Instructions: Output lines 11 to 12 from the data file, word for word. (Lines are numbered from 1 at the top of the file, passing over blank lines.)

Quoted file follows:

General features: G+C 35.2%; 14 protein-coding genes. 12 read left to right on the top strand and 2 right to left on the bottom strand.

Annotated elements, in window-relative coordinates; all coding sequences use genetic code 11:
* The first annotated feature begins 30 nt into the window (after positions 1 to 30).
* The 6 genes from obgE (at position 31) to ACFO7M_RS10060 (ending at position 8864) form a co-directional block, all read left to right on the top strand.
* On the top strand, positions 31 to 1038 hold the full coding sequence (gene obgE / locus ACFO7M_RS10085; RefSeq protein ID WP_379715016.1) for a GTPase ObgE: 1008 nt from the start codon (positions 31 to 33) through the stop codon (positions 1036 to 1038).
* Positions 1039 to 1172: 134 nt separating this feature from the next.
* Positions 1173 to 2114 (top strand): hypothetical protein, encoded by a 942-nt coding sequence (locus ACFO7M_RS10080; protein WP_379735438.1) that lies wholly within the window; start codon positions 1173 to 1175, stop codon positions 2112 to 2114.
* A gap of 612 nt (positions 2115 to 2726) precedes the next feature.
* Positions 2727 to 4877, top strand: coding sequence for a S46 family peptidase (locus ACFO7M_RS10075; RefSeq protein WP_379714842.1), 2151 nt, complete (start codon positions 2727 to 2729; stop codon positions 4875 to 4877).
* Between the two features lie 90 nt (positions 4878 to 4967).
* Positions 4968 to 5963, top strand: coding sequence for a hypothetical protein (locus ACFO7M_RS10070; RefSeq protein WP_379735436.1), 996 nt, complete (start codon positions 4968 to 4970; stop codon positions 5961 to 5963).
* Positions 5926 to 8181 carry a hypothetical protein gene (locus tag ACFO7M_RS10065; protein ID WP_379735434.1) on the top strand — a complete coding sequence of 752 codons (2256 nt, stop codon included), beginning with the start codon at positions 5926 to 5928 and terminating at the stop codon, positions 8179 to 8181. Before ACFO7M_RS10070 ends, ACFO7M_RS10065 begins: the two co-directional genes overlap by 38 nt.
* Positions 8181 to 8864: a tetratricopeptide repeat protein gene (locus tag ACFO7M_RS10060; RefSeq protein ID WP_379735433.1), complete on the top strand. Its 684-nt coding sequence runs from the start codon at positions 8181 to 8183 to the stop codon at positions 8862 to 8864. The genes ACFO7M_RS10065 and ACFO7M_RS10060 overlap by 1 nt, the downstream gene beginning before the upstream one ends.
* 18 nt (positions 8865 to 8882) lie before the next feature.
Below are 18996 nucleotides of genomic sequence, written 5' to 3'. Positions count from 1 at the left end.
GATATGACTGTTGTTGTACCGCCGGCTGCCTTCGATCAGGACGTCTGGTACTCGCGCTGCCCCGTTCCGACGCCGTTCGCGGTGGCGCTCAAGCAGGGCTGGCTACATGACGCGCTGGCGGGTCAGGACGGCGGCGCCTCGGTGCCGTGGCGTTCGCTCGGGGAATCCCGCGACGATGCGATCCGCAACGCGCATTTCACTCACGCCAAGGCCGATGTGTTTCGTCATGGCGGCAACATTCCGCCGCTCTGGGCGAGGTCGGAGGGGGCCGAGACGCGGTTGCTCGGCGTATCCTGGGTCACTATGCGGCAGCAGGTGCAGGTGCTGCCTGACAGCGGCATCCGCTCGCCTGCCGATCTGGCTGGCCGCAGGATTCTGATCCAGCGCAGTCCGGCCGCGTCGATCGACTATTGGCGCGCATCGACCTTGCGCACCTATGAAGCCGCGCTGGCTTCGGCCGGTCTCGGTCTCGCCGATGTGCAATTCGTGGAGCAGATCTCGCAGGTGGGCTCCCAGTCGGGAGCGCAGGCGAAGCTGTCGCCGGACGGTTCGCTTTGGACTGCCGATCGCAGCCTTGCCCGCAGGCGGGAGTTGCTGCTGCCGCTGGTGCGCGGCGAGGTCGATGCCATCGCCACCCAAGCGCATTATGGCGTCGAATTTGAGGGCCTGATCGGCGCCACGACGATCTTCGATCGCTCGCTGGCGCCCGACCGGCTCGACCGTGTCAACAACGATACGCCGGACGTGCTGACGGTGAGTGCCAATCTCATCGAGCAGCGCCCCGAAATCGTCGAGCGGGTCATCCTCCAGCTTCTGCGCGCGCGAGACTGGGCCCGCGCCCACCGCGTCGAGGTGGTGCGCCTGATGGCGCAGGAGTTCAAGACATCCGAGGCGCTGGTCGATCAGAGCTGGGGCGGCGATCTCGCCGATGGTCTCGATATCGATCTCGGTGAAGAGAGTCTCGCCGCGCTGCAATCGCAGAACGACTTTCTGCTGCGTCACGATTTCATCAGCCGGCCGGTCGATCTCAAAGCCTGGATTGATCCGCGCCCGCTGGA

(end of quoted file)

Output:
* Positions 4968 to 5963, top strand: coding sequence for a hypothetical protein (locus ACFO7M_RS10070; RefSeq protein WP_379735436.1), 996 nt, complete (start codon positions 4968 to 4970; stop codon positions 5961 to 5963).
* Positions 5926 to 8181 carry a hypothetical protein gene (locus tag ACFO7M_RS10065; protein ID WP_379735434.1) on the top strand — a complete coding sequence of 752 codons (2256 nt, stop codon included), beginning with the start codon at positions 5926 to 5928 and terminating at the stop codon, positions 8179 to 8181. Before ACFO7M_RS10070 ends, ACFO7M_RS10065 begins: the two co-directional genes overlap by 38 nt.